- the far-right, Eurosceptics, and populists in the national parliaments, as well as the level of their integration into the government bodies;
- the risks of political activity of far-right forces representatives, Eurosceptics, and populists in the European Parliament;
- the state’s official position on imposing / lifting sanctions against Russia.
Such countries as Albania, Andorra, Belarus, Bosnia and Herzegovina, Georgia, Iceland, Liechtenstein, Macedonia, Moldova, Monaco, Norway, San Marino, Serbia, Turkey, Montenegro, and Switzerland are not EU members, therefore, they cannot pose a potential threat in the EP’s adoption of the key decisions on Ukraine.
Why some European countries oppose Ukraine’s political course?
In the course of the study, we considered that 32 parliaments of 43 analyzed countries have political parties whose ideology is based on Euroscepticism or right-wing populism. The number of Eurosceptics exceeds 20% in 16 parliaments. In Serbia, Italy, Iceland, and Hungary, this number is about 60%. In addition, Euroskeptics of 16 countries are represented in the European Parliament, and in 10 cases the number of European deputies from these political forces exceeds 15% of the total number of delegates of this country – Austria (22%), Finland (15%), Lithuania (18%), Czech Republic (28%), Poland (33%), Bulgaria (29%), France (21%), Netherlands (23% ), the United Kingdom (33%), and Austria (22%).
Sanctions against Russia were not supported by Andorra, Belarus, Bosnia and Herzegovina, the Vatican, Macedonia, Monaco, San Marino, Serbia, and Turkey. These countries are not subject to any obligations with the EU; moreover, they have their own relations with the Russian Federation.
In recent years, ruling or opposition political forces of 18 European states have advocated for the easing or lifting of such sanctions. That is, there are such ideas; however, the supporters of the lifting of sanctions do not yet have enough strength to implement such a decision. So far, not enough…
If we continue the issue of European political solidarity, we should note the countries' reaction to the events surrounding the poisoning of Russian spy Sergei Skripal and his daughter in the UK, which, according to British investigators, was initiated by Moscow. Then, 26 European countries, including Ukraine, supported London’s initiative to expel Russian diplomats. Another 19 did not take such action: namely, Austria, Andorra, Belarus, Bosnia and Herzegovina, the Vatican, Greece, Iceland, Cyprus, Liechtenstein, Macedonia, Malta, Monaco, Portugal, San Marino, Serbia, Slovakia, Slovenia, Turkey, and Switzerland.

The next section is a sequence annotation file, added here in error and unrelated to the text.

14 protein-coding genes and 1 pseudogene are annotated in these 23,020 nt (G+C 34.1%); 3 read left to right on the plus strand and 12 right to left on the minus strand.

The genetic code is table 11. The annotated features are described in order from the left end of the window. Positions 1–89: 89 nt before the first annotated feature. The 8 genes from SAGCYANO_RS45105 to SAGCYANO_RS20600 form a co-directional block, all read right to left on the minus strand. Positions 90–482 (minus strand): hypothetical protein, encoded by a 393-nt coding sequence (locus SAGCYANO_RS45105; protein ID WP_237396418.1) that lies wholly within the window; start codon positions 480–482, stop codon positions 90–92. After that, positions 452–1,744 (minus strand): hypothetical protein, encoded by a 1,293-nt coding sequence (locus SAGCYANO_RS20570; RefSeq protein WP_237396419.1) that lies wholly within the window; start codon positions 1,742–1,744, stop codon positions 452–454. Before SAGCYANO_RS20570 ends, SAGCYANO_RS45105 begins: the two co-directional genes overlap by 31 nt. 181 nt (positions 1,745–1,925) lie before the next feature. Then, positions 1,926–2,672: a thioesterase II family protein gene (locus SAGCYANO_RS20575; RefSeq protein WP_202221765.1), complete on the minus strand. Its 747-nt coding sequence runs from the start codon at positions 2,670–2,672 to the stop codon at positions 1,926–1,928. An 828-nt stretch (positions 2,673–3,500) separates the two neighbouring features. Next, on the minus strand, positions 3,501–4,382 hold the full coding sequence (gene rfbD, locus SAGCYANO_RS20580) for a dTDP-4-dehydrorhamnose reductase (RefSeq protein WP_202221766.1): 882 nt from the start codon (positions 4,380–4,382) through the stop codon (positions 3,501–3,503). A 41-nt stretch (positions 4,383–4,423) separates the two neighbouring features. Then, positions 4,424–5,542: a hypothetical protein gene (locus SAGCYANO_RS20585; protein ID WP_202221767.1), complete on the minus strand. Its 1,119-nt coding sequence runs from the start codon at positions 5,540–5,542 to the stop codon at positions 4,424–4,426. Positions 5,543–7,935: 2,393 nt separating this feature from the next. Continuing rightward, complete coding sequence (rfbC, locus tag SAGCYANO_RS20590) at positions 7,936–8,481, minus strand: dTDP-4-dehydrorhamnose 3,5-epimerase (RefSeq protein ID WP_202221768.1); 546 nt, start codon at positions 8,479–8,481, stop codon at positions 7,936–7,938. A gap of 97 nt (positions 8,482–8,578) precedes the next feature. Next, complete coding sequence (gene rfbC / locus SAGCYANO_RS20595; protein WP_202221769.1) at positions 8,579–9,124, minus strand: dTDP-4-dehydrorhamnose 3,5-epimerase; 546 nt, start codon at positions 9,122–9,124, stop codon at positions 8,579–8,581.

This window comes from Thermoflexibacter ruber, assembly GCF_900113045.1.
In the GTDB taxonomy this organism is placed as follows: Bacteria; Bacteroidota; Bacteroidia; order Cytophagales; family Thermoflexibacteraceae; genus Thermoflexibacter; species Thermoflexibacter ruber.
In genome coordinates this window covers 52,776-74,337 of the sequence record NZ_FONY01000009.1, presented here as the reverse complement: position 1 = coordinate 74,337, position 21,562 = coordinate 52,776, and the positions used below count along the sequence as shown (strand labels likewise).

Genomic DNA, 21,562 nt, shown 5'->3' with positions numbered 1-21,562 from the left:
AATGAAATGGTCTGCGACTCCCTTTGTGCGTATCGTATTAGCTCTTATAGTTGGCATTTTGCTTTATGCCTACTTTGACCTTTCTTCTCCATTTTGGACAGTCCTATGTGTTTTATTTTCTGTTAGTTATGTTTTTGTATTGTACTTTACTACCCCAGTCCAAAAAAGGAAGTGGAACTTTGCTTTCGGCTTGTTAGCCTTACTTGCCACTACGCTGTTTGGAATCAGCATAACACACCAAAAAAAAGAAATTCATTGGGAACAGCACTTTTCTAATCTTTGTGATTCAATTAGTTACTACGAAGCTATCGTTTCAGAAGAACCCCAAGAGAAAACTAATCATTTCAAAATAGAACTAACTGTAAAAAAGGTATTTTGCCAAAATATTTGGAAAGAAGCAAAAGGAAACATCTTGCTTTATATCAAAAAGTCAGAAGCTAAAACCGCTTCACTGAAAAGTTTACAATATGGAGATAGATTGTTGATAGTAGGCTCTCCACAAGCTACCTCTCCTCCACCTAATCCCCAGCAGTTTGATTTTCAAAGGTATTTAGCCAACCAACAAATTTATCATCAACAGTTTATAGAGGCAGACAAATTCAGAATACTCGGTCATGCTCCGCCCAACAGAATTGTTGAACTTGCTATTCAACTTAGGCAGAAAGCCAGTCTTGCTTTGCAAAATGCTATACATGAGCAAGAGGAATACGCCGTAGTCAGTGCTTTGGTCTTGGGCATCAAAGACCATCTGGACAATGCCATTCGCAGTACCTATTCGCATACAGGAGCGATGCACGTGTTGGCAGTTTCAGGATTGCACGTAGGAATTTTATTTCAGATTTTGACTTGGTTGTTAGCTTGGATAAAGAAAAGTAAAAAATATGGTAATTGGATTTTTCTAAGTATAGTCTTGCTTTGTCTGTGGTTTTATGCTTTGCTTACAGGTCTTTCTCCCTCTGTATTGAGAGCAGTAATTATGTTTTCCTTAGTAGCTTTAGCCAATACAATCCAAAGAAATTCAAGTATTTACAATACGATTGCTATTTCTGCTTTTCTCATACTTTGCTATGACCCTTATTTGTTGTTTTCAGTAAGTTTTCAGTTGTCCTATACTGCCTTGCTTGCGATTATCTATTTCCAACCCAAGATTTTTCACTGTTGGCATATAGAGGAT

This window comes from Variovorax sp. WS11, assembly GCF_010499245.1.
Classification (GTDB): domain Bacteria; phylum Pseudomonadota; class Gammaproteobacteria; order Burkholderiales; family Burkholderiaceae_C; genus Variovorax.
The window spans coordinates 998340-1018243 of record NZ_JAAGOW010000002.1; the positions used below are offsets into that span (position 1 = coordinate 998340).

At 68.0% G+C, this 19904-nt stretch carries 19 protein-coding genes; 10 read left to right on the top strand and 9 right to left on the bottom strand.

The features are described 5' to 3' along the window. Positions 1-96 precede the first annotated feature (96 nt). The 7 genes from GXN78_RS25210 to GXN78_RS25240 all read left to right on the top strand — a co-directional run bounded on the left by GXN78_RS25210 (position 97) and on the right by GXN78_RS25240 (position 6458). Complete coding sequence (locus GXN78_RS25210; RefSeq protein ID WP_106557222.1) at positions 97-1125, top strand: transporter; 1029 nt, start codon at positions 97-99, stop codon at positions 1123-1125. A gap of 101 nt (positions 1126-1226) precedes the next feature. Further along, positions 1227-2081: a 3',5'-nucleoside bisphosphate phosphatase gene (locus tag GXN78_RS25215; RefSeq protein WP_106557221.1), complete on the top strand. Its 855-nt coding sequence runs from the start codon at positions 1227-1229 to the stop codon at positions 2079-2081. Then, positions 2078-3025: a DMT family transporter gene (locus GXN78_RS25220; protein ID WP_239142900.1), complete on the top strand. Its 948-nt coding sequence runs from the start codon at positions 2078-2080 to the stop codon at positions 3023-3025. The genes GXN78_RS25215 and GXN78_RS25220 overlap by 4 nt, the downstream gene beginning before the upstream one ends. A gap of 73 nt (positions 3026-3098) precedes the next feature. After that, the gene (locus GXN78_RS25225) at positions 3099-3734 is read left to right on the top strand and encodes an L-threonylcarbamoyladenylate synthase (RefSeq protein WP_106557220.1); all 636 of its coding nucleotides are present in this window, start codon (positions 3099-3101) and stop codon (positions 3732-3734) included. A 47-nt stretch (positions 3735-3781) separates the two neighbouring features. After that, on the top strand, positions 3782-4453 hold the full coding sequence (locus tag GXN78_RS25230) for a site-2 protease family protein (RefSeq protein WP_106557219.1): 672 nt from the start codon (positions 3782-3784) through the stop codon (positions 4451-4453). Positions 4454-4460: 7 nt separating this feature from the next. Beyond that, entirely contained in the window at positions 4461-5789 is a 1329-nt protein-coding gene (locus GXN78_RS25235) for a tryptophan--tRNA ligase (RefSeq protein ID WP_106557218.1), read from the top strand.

In addition, the political forces of 22 countries have publicly advocated the resumption of political or economic dialogue with Russia. Politicians, public figures, and businessmen from 23 countries have directly violated Ukrainian ban on visiting Crimea. It is important that the Italian, Czech, Hungarian and Bosnian delegations when visiting the peninsula consisted of representatives of the ruling political forces. Opposition politicians mainly came from Austria, the UK, Germany, France, Bulgaria, Poland, Romania, Slovakia, Lithuania, and Serbia to the Crimea. As for Bosnia and Herzegovina, it has distinguished itself recently by its anti-Ukrainian activities, in particular, it is about the Alliance of Independent Social Democrats and its leader Milorad Dodik. By the way, a few years ago, parliaments of some Italian regions have recognized Crimea as part of Russia, and “Luhansk People’s Republic” has opened its representative office in Italy.
Official position of the delegates during the voting for PACE resolutions - No. 13483 - 2014 'Reconsideration on substantive grounds of the previously ratified credentials of the Russian delegation', No. 14227 - 2017 'The functioning of democratic institutions in Ukraine', No. 14463 - 2018 'Humanitarian consequences of the war in Ukraine', No. 14591 – 2018 'Ukrainian citizens detained as political prisoners by the Russian Federation' were also indicative.
For example, representatives of 14 countries, including the United Kingdom, the Netherlands, France, Switzerland, Moldova, Hungary, Denmark, Iceland, Norway, Finland, Greece, Italy, Serbia, and Turkey, turned out to be absolutely unanimous in depriving Russia of powers in PACE. But 24 countries spoke unanimously in favor for the resolution on the functioning of democratic institutions in Ukraine (PACE strengthened its criticism of the Ukrainian authorities and demanded that Kyiv change the law on lustration, implement the Minsk agreements and not toughen the law on languages).